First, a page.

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Mr. Peanut
Adam Ross
A terrifying, Hitchcockian portrait of love turned to hate, and to murder. Did our hapless protagonists really kill their wives, or did they just hope someone else would finish the job? Mr. Peanut is a riveting, strange literary thriller, a scary dive...
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Black Water Rising
A Novel
Attica Locke
Recommended by Paul, City Lights Books Jay Porter has long since made peace with not living the American Dream. He runs his fledgling law practice out of a dingy Houston strip mall—where his most promising client is a low-rent call girl—and he's...
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The Possessed
Adventures with Russian Books and the People Who Read Them
Elif Batuman
Batuman is a natural storyteller. Her love of literature is delightfully infectious. Using the Russian greats as inspiration for research and travel, her exploits reveal a writer who is at once keenly observant, erudite, sensitive and truly hilarious.
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Sea of Poppies
Amitav Ghosh
Recommended by Paul, City Lights Books The first in an epic trilogy, Sea of Poppies is "a remarkably rich saga . . . which has plenty of action and adventure à la Dumas, but moments also of Tolstoyan penetration--and a drop or two of Dickensian...
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The Story of a Sound
Ben Ratliff
John Coltrane left an indelible mark on the world, but what was the essence of his achievement that makes him so prized forty years after his death? What were the factors that helped Coltrane become who he was? And what would a John Coltrane look...
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The Terror Dream
Myth and Misogyny in an Insecure America
Susan Faludi
It has become clear over the years that the reaction of America's politicians and media to the attacks of 9/11 was bizarrely misdirected and dangerous to our national security. But no one has fully probed its cultural roots. Until now. Pulitzer...
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The Brief Wondrous Life of Oscar Wao
Junot Díaz
Recommended by Paul, City Lights Books The most talked about—and praised—first novel of 2007, and winner of the Pulitzer Prize. Oscar is a sweet but disastrously overweight ghetto nerd who—from the New Jersey home he shares with his old world mother...
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The Shock Doctrine
The Rise of Disaster Capitalism
Naomi Klein
At the core of Klein's book is the use of cataclysmic events to advance radical privatization, combined withy the privatization of the disaster response itself. Klein argues that by capitalizing on crises, the "disaster capitalism complex" now exists...
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The Savage Detectives
A Novel
Roberto Bolaño
The late Chilean writer Roberto Bolaño has been called the García Marquez of his generation, but his novel The Savage Detectives is a lot closer to Y Tu Mamá También than it is to One Hundred Years of Solitude. Hilarious and sexy, meandering and...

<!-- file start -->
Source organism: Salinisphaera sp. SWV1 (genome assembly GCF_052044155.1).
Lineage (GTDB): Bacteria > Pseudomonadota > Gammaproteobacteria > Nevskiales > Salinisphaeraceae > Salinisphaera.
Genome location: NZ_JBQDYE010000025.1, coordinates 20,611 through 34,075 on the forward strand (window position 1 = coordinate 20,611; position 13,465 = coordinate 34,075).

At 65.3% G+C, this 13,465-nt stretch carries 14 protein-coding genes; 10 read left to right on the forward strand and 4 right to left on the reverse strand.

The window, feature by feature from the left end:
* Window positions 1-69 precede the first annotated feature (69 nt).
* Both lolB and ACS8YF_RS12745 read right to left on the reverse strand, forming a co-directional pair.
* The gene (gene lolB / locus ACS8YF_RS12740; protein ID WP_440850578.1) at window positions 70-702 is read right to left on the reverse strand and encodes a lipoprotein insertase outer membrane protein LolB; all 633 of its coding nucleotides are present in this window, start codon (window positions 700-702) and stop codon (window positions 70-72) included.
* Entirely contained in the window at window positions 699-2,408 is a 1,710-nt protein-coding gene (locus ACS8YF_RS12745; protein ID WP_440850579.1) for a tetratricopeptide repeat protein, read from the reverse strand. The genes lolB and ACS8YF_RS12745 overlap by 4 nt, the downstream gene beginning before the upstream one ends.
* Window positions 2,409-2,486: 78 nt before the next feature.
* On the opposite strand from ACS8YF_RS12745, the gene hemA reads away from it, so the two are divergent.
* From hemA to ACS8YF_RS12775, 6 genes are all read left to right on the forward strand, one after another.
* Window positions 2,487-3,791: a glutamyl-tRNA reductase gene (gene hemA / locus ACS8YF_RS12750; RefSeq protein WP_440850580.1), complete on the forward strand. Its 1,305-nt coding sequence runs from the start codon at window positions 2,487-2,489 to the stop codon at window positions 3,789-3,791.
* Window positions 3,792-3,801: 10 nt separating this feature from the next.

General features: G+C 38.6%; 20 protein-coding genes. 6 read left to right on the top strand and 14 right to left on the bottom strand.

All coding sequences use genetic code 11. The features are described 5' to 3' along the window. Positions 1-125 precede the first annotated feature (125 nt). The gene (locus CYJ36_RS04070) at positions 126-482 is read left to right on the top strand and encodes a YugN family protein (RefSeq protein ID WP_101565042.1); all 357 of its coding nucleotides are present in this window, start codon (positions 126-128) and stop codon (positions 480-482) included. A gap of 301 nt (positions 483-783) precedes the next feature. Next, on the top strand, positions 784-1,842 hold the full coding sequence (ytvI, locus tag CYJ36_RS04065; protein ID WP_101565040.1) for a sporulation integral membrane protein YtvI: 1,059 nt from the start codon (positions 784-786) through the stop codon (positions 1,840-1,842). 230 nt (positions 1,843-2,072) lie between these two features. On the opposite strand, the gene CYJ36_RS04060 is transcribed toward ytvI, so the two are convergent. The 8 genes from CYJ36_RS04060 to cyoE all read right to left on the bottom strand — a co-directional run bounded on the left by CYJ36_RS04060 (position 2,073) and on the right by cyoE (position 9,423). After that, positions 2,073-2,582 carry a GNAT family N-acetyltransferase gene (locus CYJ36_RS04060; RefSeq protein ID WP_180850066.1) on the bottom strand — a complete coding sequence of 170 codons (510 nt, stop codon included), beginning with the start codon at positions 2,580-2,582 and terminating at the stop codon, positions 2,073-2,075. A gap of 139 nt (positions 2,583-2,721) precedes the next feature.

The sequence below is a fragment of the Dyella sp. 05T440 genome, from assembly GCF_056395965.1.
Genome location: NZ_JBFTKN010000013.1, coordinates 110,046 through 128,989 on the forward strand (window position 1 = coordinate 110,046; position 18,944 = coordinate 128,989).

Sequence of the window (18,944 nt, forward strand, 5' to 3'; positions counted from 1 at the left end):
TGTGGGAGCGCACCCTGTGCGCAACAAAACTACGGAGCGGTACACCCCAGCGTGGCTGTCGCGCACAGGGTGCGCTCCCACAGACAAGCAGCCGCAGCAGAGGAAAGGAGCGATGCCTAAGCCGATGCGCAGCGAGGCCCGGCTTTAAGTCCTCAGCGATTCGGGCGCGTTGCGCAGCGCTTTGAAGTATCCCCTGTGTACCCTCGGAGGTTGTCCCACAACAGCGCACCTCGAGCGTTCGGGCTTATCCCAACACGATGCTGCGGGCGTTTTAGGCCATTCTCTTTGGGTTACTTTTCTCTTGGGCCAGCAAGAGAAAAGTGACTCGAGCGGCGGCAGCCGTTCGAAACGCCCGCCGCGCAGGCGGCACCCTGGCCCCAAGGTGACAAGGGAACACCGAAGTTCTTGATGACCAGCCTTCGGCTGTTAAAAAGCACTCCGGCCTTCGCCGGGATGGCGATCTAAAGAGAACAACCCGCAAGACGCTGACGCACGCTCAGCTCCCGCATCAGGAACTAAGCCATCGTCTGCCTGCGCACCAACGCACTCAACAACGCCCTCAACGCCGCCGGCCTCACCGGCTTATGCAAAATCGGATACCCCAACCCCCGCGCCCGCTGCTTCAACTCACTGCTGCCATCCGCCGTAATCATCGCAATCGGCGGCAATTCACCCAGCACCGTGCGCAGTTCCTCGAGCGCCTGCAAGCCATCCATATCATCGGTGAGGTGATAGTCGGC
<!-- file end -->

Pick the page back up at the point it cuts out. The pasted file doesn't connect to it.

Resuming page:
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Lost City Radio
A Novel
Daniel Alarcón
Recommended by Paul, City Lights Books For ten years, Norma has been the on-air voice of consolation and hope for the Indians in the mountains and the poor from the barrios—a people broken by war's violence. As the host of Lost City Radio...
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The Year of Magical Thinking
Joan Didion
From one of America's iconic writers, a stunning book of electric honesty and passion. Joan Didion explores an intensely personal yet universal experience: a portrait of a marriage--and a life, in good times and bad--that will speak to anyone...
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A Field Guide to Getting Lost
Rebecca Solnit
A Field Guide to Getting Lost is about the stories we use to navigate our way through the world and the places we traverse, from wilderness to cities, in finding ourselves or losing ourselves. Written as a series of autobiographical essays, it draws on...
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The Question of Bruno
Aleksandar Hemon
In this stylistically adventurous, brilliantly funny tour de force—the most highly acclaimed debut since Nathan Englander's—Aleksander Hemon writes of love and war, Sarajevo and America, with a skill and imagination that are breathtaking.
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The Fire Next Time
James Baldwin
If you can honestly say that a book has never changed your life, then you haven't read The Fire Next Time. Said to have helped "galvanize" the Civil Rights movement, this powerful book beautifully, honestly, and, at times, heart-breakingly confronts the issue of race and racism in this country. Required reading for anyone interested in literature

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